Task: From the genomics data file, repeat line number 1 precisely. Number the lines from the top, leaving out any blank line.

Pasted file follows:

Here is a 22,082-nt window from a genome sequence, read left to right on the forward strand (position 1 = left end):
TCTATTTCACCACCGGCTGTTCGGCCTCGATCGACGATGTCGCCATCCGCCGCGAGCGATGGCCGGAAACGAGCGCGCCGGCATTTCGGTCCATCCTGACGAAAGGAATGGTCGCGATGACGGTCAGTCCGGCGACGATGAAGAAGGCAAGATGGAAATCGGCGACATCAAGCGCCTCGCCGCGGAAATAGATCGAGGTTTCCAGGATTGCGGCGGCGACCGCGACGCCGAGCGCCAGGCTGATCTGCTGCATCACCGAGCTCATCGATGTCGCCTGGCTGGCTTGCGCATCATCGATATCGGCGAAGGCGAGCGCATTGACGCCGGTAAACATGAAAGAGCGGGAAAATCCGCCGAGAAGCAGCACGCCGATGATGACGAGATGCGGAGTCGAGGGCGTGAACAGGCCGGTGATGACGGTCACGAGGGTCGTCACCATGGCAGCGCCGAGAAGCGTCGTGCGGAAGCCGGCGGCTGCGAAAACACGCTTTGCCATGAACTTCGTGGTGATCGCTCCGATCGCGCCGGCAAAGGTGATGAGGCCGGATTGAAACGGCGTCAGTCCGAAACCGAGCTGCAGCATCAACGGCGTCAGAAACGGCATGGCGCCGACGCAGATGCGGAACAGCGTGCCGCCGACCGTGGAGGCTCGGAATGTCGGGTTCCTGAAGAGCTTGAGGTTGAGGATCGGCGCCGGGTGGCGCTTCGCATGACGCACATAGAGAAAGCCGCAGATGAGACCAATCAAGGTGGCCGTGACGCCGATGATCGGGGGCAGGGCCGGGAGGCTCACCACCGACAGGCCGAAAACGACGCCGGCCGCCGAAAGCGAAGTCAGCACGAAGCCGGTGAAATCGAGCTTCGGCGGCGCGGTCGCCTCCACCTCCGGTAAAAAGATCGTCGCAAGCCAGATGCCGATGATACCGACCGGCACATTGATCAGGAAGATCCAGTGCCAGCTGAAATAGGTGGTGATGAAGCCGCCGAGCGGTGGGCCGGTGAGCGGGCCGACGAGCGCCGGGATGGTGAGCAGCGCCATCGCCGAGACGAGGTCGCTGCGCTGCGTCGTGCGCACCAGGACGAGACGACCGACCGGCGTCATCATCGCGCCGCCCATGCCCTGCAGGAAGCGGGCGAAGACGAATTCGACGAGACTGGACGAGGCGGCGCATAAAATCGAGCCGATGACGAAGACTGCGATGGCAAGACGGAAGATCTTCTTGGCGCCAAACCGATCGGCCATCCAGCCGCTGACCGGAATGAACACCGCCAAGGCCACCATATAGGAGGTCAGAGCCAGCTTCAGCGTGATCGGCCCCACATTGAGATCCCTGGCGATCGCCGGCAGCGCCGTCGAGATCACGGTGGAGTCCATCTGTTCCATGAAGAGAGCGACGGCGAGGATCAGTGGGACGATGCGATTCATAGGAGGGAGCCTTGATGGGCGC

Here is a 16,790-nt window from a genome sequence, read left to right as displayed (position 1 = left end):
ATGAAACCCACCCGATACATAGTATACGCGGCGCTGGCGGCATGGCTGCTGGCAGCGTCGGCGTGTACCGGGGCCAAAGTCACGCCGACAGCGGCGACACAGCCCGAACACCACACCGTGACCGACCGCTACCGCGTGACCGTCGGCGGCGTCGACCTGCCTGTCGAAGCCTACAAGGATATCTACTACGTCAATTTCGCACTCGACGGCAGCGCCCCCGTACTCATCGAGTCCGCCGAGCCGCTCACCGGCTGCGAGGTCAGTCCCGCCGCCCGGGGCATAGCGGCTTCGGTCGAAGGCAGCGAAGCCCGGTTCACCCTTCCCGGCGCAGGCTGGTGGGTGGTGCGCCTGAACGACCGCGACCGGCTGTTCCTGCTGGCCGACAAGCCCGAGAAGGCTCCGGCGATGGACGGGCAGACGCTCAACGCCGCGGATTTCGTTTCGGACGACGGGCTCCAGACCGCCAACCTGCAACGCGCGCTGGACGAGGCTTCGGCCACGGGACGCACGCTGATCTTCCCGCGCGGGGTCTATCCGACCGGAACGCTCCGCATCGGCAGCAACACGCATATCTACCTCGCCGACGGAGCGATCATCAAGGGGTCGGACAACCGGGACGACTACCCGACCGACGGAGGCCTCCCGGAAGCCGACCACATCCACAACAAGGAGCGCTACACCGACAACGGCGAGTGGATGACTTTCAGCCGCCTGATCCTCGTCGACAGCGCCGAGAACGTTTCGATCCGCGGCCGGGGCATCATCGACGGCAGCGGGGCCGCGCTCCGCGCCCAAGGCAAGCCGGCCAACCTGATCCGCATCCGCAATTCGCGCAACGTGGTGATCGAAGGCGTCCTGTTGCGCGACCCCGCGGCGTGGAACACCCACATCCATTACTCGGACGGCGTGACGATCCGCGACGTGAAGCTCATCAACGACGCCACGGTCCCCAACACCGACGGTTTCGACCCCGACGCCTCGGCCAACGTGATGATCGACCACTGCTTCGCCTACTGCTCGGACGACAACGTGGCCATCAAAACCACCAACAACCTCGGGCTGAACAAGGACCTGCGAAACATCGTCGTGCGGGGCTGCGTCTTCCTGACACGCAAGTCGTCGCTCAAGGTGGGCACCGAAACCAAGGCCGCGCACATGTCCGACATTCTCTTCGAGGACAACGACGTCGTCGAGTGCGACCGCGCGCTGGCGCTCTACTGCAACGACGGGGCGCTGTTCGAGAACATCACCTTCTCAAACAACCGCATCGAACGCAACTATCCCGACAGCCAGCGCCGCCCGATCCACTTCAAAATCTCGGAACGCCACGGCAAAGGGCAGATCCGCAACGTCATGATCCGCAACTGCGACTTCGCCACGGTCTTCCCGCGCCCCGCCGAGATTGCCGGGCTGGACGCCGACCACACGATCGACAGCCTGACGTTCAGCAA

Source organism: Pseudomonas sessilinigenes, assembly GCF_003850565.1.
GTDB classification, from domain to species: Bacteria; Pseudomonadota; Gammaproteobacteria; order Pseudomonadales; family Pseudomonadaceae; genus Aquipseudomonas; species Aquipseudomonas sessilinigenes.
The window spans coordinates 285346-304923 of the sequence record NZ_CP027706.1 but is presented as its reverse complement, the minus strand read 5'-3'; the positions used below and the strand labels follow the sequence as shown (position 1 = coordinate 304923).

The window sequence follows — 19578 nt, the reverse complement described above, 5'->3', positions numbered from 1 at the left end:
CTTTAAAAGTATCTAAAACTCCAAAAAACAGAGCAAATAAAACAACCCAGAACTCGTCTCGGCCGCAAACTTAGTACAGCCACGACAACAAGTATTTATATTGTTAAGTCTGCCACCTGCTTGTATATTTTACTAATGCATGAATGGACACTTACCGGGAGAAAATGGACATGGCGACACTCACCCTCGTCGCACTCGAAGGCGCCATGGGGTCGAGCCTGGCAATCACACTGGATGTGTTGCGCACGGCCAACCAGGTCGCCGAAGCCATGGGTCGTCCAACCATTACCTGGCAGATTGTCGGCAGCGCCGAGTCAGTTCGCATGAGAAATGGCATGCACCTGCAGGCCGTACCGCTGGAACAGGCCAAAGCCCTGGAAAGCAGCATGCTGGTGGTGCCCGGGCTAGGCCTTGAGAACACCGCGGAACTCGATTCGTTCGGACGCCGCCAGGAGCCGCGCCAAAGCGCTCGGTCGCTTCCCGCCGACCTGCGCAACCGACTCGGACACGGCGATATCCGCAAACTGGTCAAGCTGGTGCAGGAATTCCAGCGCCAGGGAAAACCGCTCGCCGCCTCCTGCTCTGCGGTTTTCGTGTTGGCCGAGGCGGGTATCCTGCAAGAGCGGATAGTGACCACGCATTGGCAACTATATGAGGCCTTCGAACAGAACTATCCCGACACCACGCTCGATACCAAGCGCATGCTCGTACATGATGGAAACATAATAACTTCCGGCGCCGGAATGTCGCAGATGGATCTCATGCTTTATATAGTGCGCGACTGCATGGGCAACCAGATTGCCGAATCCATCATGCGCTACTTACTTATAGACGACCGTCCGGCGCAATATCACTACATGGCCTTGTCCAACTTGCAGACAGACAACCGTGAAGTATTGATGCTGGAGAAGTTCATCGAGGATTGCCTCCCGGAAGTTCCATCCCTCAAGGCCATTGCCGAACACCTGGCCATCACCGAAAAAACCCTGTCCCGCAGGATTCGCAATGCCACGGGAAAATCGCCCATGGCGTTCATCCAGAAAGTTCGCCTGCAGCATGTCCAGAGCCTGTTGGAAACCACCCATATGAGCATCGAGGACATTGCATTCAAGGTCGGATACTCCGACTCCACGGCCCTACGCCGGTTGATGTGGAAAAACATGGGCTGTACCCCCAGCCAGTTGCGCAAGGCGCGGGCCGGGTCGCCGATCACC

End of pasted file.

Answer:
Here is a 22,082-nt window from a genome sequence, read left to right on the forward strand (position 1 = left end):